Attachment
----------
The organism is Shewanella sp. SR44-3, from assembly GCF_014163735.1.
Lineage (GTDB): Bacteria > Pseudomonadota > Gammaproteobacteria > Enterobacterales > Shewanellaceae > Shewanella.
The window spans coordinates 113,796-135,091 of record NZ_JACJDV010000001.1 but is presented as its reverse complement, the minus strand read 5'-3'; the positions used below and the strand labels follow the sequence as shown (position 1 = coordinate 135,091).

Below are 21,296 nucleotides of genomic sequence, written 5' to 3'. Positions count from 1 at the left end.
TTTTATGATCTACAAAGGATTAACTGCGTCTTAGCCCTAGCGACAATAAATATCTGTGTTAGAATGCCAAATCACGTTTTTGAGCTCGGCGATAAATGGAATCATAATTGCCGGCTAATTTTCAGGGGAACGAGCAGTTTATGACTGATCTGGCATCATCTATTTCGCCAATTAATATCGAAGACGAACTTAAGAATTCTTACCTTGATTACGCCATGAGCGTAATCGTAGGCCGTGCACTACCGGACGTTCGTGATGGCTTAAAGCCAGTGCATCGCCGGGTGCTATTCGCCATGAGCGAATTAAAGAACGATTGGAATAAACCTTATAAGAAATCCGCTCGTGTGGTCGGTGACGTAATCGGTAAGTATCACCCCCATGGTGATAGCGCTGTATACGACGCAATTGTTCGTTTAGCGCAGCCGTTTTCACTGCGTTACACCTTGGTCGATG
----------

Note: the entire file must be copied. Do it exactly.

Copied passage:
The organism is Shewanella sp. SR44-3, from assembly GCF_014163735.1.
Lineage (GTDB): Bacteria > Pseudomonadota > Gammaproteobacteria > Enterobacterales > Shewanellaceae > Shewanella.
The window spans coordinates 113,796-135,091 of record NZ_JACJDV010000001.1 but is presented as its reverse complement, the minus strand read 5'-3'; the positions used below and the strand labels follow the sequence as shown (position 1 = coordinate 135,091).

Below are 21,296 nucleotides of genomic sequence, written 5' to 3'. Positions count from 1 at the left end.
TTTTATGATCTACAAAGGATTAACTGCGTCTTAGCCCTAGCGACAATAAATATCTGTGTTAGAATGCCAAATCACGTTTTTGAGCTCGGCGATAAATGGAATCATAATTGCCGGCTAATTTTCAGGGGAACGAGCAGTTTATGACTGATCTGGCATCATCTATTTCGCCAATTAATATCGAAGACGAACTTAAGAATTCTTACCTTGATTACGCCATGAGCGTAATCGTAGGCCGTGCACTACCGGACGTTCGTGATGGCTTAAAGCCAGTGCATCGCCGGGTGCTATTCGCCATGAGCGAATTAAAGAACGATTGGAATAAACCTTATAAGAAATCCGCTCGTGTGGTCGGTGACGTAATCGGTAAGTATCACCCCCATGGTGATAGCGCTGTATACGACGCAATTGTTCGTTTAGCGCAGCCGTTTTCACTGCGTTACACCTTGGTCGATG